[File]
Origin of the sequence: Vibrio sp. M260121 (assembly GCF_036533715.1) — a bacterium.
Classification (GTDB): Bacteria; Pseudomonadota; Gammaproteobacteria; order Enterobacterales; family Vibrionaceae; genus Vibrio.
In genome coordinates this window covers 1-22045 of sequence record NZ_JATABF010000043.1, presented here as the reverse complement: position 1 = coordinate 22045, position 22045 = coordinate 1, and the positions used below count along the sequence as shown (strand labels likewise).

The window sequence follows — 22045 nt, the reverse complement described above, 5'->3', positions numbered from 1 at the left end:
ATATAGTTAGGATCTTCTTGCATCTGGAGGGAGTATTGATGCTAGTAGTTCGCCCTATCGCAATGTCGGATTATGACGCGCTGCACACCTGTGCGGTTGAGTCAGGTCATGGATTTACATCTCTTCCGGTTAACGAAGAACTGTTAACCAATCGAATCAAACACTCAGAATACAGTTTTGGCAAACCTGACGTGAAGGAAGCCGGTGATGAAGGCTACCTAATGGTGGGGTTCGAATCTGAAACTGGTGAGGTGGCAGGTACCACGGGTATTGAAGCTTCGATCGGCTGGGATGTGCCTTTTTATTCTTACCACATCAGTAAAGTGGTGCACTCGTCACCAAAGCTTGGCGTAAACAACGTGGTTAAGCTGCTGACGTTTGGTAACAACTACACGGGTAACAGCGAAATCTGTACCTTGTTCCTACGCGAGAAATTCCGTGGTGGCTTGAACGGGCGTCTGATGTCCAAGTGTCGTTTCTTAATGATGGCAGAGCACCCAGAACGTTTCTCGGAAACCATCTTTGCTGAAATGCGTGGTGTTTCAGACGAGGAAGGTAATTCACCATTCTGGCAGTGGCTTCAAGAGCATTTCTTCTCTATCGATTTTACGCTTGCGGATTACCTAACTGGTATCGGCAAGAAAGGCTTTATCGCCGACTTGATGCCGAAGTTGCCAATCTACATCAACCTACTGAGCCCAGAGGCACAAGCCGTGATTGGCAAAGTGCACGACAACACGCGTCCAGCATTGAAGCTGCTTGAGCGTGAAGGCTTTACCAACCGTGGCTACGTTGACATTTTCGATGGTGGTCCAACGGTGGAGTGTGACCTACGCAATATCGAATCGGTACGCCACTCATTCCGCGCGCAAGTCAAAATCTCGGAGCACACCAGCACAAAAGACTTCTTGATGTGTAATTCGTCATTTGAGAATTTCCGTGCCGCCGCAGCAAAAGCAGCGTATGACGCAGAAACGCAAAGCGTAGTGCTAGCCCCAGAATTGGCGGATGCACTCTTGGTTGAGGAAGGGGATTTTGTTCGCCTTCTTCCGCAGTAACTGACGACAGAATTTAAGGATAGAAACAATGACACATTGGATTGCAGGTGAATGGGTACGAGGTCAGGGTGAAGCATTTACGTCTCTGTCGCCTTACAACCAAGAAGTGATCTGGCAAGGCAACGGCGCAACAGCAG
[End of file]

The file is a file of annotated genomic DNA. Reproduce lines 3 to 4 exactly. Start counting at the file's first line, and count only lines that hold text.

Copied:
In genome coordinates this window covers 1-22045 of sequence record NZ_JATABF010000043.1, presented here as the reverse complement: position 1 = coordinate 22045, position 22045 = coordinate 1, and the positions used below count along the sequence as shown (strand labels likewise).

The window sequence follows — 22045 nt, the reverse complement described above, 5'->3', positions numbered from 1 at the left end: